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Introducing the ‘alt-left’: The GOP’s response to its alt-right problem

Fox News Channel's Sean Hannity speaks during a campaign rally for Republican presidential candidate Ted Cruz (R-Tex.) in Phoenix in March. (Rick Scuteri/AP)

On Wednesday, the conservative-leaning advocacy group One Nation released a statement on Elizabeth Warren and Bernie Sanders.

“Elizabeth Warren and Bernie Sanders Lead Alt-Left in Hijacking of Bipartisan Medical Research Bill,” the subject line read.

Wait. “Alt-left?”

You may have heard of the alt-right — especially in recent weeks as former Breitbart News head Stephen Bannon has been given a top role in shaping President-elect Donald Trump's administration and agenda. There remains plenty of disagreement about what exactly “alt-right” means, but it's a loaded political term carrying connotations of white nationalism and even racism. And thusly, Democrats are gleefully attaching the term to the Trump administration and the Trump-led Republican Party.

The GOP's response: I know you are but what am I. Yep, apparently they're going to start calling what they view as more extreme Democrats the “alt-left.”

The term isn't brand new, but it has just now gradually worked its way into the mainstream. It started with alt-right websites like World Net Daily and has graduated to the airwaves of Fox News and Sean Hannity, who has been using it for a couple of weeks now. And Trump, who has distanced himself from the alt-right term, may have played a major role in pushing it into the conservative lexicon.

“Nobody even knows what [alt-right] is,” Trump told CNN's Anderson Cooper in August when asked about Bannon's comments tying Breitbart to the alt-right. “This is a term that was just given that — frankly, there's no alt-right or alt-left. All I'm embracing is common sense.”

Previously, the term had appeared intermittently on sites like WND and CNS News and even in a syndicated column in Canadian newspapers hitting the media's coverage of Trump. But Trump's mention seemed to bring it to the attention of more mainstream conservatives.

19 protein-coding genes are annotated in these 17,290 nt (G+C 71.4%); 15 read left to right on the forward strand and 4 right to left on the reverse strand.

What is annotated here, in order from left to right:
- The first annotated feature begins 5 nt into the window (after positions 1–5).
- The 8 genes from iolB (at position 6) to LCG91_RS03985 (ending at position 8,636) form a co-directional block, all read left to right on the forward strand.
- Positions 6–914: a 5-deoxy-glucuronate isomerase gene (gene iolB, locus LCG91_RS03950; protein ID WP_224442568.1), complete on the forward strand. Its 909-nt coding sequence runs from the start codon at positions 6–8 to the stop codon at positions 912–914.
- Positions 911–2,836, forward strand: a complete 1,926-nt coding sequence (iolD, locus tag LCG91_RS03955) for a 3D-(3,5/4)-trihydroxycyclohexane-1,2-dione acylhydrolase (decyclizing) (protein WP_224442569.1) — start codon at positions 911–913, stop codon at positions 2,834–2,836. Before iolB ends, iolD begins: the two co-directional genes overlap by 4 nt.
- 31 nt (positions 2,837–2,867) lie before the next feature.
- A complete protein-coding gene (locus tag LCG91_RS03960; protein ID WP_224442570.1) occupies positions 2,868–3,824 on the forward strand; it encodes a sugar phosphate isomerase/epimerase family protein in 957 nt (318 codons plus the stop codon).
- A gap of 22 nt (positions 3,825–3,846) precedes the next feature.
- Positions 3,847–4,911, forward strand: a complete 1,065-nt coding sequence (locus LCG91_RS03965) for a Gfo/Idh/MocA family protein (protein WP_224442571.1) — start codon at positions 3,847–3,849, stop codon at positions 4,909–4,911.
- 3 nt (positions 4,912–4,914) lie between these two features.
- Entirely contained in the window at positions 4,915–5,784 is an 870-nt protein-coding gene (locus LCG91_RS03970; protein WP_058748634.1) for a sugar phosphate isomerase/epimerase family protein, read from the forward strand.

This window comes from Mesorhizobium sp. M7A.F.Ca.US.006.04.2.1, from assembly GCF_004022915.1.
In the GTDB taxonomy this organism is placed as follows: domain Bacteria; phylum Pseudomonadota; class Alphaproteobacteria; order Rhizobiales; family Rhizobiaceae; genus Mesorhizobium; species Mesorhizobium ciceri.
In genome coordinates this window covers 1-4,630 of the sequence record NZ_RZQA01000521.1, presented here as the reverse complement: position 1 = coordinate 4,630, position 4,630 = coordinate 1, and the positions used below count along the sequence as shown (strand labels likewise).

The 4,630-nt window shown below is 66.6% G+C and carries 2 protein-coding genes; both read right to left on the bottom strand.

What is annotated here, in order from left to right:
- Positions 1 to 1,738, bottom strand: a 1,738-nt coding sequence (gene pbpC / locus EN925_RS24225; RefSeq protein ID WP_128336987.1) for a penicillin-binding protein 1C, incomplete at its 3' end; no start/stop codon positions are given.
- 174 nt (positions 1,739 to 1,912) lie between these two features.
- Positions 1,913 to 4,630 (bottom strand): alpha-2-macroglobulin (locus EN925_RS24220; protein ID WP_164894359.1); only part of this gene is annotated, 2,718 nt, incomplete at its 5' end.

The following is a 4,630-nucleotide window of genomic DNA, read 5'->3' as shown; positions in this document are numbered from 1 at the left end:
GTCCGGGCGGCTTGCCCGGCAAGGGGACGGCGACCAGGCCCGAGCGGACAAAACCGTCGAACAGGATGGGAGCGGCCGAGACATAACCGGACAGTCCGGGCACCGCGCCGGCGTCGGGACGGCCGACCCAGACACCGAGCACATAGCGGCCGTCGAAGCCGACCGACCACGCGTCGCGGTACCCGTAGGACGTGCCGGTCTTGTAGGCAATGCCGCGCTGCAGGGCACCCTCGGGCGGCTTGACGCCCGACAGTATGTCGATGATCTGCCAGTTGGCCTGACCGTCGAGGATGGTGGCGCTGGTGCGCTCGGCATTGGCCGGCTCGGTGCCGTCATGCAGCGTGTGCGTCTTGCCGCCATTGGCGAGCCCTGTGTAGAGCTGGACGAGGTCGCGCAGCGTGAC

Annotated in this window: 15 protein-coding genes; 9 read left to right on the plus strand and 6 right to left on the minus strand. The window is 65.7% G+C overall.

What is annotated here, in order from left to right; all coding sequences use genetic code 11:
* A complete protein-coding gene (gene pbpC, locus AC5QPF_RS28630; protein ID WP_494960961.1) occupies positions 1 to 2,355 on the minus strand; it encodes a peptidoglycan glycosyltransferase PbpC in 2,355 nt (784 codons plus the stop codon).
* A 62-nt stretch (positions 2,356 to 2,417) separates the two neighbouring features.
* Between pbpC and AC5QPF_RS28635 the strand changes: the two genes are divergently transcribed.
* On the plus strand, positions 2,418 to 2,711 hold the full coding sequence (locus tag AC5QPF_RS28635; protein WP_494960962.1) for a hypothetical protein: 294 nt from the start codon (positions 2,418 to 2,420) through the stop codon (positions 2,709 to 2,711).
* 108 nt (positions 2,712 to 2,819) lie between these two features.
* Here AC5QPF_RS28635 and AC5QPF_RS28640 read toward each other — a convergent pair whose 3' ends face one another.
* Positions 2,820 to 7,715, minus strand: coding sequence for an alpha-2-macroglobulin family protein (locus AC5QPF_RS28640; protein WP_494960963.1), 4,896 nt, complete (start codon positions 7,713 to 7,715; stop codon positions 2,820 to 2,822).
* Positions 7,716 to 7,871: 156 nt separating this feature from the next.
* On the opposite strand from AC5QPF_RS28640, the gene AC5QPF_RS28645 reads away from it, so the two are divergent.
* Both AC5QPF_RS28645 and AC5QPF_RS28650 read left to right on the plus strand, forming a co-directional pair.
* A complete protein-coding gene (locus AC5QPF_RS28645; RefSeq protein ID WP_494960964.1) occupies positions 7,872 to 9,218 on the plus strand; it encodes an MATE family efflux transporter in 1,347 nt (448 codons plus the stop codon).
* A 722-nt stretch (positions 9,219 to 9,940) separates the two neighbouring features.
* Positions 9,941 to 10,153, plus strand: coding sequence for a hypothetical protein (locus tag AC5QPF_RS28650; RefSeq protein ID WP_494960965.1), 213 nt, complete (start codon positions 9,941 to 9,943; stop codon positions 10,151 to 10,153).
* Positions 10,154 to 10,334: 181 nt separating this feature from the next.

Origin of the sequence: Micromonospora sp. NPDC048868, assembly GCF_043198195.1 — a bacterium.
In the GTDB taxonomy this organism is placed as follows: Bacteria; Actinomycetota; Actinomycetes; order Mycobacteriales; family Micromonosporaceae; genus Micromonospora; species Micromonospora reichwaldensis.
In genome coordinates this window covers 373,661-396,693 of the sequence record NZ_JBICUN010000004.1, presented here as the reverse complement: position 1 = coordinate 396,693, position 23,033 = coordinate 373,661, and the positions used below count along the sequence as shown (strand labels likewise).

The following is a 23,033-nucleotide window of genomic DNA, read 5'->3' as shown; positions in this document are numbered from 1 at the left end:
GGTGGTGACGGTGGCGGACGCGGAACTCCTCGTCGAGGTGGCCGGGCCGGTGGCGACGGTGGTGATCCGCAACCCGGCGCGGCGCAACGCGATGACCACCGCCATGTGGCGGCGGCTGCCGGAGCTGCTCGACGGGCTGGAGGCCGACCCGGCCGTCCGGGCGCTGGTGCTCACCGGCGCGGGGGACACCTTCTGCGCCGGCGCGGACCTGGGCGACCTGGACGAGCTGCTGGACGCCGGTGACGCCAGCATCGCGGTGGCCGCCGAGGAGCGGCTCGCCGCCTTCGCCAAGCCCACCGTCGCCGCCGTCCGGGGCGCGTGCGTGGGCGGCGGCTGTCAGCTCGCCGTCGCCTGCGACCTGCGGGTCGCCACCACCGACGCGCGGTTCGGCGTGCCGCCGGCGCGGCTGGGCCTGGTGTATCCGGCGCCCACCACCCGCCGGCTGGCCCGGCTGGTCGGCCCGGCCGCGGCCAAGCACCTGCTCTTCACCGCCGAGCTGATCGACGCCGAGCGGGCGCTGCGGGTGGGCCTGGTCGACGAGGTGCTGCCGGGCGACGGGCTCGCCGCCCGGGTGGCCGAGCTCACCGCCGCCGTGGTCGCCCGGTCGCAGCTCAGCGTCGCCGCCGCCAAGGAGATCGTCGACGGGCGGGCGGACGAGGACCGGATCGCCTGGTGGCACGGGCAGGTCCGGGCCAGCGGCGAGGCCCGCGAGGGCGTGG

The same night Trump used it, Lou Dobbs dropped a reference on his Fox Business Network show. A couple days later, the Washington Times' Kerry Riddell appeared on Fox News's “Media Buzz” and took issue with the media trying to label Trump's supporters as bigoted and racist: “If they're going to do that, do it with her or do it with her alt-left supporters.”

By Sept. 11, conservative activist Gary Bauer used the term on Jake Tapper's CNN show. “It's not alt-right, it's not alt-left; it's alt-delete. It's get the bums out,” he said of the election. Dobbs said it again on Oct. 4.

After Trump won the election, Anthony Scaramucci, a member of his transition team, dropped the term again on Hannity's show  Nov. 14. “And so what's interesting about the alt-left — just to add this to it — they're not focused on [the forgotten people]. They think these people are misogynists and misanthropes and negative people.”

At the end of the same show, Hannity used the “alt-left” in his question of the day: “Since the mainstream liberal, alt-left media, radical media, their coverage was so biased against President-elect Trump, do you think they owe him an apology?”

Since then, it has been a mainstay. A week later, Hannity and BuzzFeed's Rosie Gray debated whether there is an “alt-radical left.”

The Hannity-Gray debate is well worth a watch, and it crystallizes why conservatives like Hannity have seized upon “alt-left.” The host basically seems to take exception to the idea that there exists racism and bigotry in the conservative movement and feels the “alt-right” label is being unfairly tied to the whole GOP, suggesting the entire party is extreme.

The use of the term “alt-left,” then, would seem to be a way to point out that there are also extremists on the left — a fact that these conservatives believe is being ignored.

That's undoubtedly true; these things are a matter of degree, after all. But the difference between alt-right and alt-left is that one of them was coined by the people who comprise the movement and whose movement is clearly ascendant; the other was coined by its opponents and doesn't actually have any subscribers.

“Alt-right” was a term first used by white nationalist Richard Spencer, who recently appeared at a Washington alt-right gathering and yelled “Hail Trump! Hail our people! Hail victory!” while some in the crowd made Nazi salutes. The alt-right has long used the term to identify itself. And Bannon himself previously embraced the term, saying this summer that Breitbart served as a “platform for the alt-right.”

He reportedly doesn't like the term anymore, and Republicans including Trump are shunning it these days. But Bannon's “platform” comment, the demonstrated alt-right flavor of Breitbart's journalism and Trump's reliance on such alt-right-friendly and conspiracy theory-oriented media outlets have given this movement a voice it didn't have before.

You can make an argument that the alt-right is being over-applied, but at least it's a thing. And it's apparently a pretty potent thing, given conservatives now want to use the inverse as a political attack.